The Health Benefits of Wheatgrass
Take Wheat Grass Today
Food prepared from the common wheat plant’s cotyledons is called wheatgrass. It is sold as either a powder concentrate or a juice. It is different from wheat malt due to the fact that it is served fresh or freeze dried, while wheat malt goes through convection drying. Compared to malt, wheat grass is also allowed to grow longer than malt does. It provides enzymes, vitamins, minerals, amino acids and chlorophyll. Wheatgrass health benefit claims range from providing nutrition supplements to having unique properties that are curative, although there are few proven scientifically. Some consumers juice and grow wheatgrass in their houses. Often, it is available in juice bars in mixed vegetable or juice drinks or alone. In many health food stores it is also available as powder, frozen juice, tablets or fresh product. There is no wheat gluten contained in wheatgrass.
It was in the 1930’s that wheatgrass consumption in the Western world started as a result of conducted experiments by Charles F.Schnabel in his attempt to make the plant more popular. By the time it was the nineteen forties, cans of powdered grass by Schnabel were on sale throughout the USA and Canada in major stores of drug stores.
Benefits of Wheatgrass
Wheatgrass lowers blood pressure, increases red blood cell count and cleans debris from the gastrointestinal tract organs and blood. Blood-enriching enzymes also enrich the blood and metabolism is stimulated. Wheatgrass also aids in blood pressure reduction by dilating the pathways of blood throughout the body. Wheatgrass also correct obesity, indigestion and stimulates the thyroid gland. It is a powerful blood protector, liver cleanser and detoxifier.
The research conducted by Schnabel involved Kansas outdoor grown wheatgrass. There was a requirement of 200 slow growth days through early spring and winter when the jointing stage was when it was harvested. He claimed that at these stages, the plant has reached its nutritional value peak and concentrations of vitamins, protein and chlorophyll declined sharply after this stage. Grass that was harvested was made into powder after being dehydrated and tablets for animal and human consumptions. Indoor-grown wheatgrass are in trays for 10 days containing nutritional content that was similar. Outdoor-grown grass goes through a harvest, is dehydrated at lower temperatures and sold n powdered or tablet concentrates. Juice powder of wheat grass which has water removed and is freshly squeezed can be bought in either a freeze dried or a spray dried preparation.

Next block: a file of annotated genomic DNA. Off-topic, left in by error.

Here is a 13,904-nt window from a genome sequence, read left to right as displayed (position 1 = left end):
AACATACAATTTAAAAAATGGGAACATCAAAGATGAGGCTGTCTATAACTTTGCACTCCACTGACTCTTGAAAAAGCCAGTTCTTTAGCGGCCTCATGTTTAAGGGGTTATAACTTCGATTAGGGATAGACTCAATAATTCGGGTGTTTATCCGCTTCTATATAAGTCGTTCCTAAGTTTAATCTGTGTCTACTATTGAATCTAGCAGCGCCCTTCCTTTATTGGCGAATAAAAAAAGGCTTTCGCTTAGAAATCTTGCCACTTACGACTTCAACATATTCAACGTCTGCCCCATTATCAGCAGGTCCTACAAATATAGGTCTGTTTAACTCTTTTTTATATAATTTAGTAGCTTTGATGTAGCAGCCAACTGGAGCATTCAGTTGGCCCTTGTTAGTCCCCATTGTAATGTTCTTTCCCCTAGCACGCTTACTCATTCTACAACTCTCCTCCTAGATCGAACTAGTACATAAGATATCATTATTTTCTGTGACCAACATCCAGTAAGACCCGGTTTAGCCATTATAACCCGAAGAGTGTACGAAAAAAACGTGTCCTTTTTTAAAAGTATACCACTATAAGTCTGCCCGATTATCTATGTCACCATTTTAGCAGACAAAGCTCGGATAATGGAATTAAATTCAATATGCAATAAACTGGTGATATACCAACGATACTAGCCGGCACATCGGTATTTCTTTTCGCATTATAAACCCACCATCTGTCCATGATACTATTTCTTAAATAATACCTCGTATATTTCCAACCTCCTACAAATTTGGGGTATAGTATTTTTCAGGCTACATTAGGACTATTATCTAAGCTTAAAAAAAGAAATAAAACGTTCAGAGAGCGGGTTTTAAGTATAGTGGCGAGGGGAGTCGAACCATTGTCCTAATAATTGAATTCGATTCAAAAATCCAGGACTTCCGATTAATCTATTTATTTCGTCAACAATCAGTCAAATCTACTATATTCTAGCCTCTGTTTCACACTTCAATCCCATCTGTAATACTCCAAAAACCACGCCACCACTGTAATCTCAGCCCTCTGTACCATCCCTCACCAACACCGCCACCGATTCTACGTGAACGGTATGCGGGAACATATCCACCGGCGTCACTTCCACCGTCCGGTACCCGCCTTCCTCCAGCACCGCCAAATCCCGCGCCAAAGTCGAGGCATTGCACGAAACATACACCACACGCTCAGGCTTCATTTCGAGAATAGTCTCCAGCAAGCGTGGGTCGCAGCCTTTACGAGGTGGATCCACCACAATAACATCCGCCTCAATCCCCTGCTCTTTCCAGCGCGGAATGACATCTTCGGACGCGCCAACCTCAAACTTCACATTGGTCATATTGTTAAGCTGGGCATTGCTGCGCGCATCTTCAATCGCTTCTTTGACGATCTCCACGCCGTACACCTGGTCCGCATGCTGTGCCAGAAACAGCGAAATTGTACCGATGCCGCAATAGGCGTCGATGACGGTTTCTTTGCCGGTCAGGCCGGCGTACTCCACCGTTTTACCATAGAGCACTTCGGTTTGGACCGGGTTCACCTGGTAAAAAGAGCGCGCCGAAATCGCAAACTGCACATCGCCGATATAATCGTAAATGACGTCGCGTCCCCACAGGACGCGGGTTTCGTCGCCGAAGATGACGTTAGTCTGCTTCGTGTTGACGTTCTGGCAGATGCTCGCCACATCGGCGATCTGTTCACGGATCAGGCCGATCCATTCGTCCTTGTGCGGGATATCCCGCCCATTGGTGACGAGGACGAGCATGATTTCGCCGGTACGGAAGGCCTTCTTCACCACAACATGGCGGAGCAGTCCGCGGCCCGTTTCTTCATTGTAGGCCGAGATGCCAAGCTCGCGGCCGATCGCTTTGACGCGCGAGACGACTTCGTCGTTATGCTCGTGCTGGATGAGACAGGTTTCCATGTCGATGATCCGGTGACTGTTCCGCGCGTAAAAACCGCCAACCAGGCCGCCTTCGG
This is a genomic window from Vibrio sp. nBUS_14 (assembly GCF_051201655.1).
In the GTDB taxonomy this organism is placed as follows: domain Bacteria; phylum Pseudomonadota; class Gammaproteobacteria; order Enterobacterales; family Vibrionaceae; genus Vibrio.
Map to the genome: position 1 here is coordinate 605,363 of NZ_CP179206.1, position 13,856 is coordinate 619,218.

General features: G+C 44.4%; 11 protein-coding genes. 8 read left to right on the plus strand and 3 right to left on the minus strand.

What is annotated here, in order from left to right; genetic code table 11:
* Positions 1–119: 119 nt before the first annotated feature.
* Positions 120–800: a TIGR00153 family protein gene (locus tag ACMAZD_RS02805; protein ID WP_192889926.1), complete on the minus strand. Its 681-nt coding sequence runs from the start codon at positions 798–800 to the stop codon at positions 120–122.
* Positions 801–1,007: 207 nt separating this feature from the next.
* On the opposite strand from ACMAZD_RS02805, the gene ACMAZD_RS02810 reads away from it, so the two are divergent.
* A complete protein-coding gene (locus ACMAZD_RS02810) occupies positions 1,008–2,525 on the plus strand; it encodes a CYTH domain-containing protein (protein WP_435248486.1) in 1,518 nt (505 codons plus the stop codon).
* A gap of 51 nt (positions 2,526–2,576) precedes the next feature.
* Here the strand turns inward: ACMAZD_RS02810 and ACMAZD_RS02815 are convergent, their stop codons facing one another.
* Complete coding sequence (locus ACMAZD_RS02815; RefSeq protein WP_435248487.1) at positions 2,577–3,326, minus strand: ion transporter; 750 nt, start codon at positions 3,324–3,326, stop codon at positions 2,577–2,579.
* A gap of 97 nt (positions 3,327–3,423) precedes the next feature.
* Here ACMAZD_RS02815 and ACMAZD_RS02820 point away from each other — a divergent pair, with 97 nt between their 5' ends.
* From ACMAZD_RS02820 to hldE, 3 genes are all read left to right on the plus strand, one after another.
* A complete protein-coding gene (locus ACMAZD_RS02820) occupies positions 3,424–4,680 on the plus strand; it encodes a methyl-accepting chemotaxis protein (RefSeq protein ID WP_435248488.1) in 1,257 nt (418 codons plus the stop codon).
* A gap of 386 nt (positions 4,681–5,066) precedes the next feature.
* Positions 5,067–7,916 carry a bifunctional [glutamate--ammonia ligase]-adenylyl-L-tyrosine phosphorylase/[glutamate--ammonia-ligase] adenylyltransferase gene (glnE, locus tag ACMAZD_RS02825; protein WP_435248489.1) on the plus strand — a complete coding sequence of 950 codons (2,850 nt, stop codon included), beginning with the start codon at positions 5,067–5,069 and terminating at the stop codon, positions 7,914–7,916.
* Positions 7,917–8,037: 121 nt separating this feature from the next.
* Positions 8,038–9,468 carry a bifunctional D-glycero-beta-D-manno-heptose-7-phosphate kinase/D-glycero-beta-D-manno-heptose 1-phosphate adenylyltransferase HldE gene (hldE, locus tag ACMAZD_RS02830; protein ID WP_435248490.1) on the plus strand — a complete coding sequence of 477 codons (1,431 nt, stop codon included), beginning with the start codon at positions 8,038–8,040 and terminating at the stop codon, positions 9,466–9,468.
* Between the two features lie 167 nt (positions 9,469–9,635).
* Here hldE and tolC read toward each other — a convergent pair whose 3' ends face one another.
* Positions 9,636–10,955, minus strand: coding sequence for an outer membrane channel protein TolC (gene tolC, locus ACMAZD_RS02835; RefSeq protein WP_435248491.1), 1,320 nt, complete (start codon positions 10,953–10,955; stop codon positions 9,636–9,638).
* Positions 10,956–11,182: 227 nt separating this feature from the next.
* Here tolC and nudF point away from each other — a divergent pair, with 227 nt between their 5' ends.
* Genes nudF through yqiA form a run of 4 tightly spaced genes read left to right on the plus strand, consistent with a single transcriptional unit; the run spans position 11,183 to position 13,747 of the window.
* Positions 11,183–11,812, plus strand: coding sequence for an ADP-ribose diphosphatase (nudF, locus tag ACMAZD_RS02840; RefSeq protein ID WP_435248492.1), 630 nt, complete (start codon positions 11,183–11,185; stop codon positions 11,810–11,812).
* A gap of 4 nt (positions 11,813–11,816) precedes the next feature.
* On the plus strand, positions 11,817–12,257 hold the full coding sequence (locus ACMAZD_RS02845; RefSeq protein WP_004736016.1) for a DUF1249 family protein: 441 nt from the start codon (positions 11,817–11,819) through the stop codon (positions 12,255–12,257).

In the forties, Schanbel made claims that 15 pounds of wheat grass was equal to regular vegetables’ nutritional value from 350 pounds, making it a ratio of one is to twenty-three. Despite mineral and vitamin content claims disproportionate to other veggies, wheatgrass nutrient content is equivalent roughly to vegetables that are common.
Some claims of wheatgrass is that it has higher B12 vitamin content which is a nutrient that is vital. Contrary to belief that is popular, the B12 vitamin is not contained in any vegetable or wheat grass. Instead, is a microorganism by product that lives on plants. B12 Wheatgrass content analysis confirms that there are compound amounts that are negligible of Vitamin B12.
Wheatgrass Health Benefits
Wheatgrass proponents make claims for its properties of health, ranging from the prevention of cancer to general well-being promotion. There are no substantial claims for these in literature that is scientific. There is evidence that is limited in terms of the pharmacological beneficial effects of chlorophyll but this does not apply necessarily to chlorophyll that is dietary.
On the possible benefits of wheatgrass juice, there are many small pilots and studies. Some claims say that further study is needed for ulcerative colitis and wheatgrass therapy. Small pilot studies have been cited that show how regular therapy of wheatgrass juice can reduce rectal bleeding significantly and overall activity of the disease. There are claims of how wheatgrass helps the body’s general detoxification, digestion and blood flow. These claims are not substantiated reliably and are no different from vegetables that are similar. On the other hand, in one of the pilot studies that involve thalassemia in children, patients administered with one hundred mililiters daily of wheatgrass juice showed a reduce transfusion need with no observed adverse effects. Another smaller studies of patients dependent on transfusions and suffering from the syndrome myelodysplastic responded in the same way to therapy using wheatgrass. This went on until there was an increase in the transfusions needed. Besides this, there was a significant iron chelation effect on the same patients studied. Chelation is the removal of heavy metals from the blood.
One placebo controlled study involved patients of breast cancer who daily drank wheatgrass juice showing less need for building bone marrow and blood medication when going through chemo therapy, without lessening the chemo therapy effects.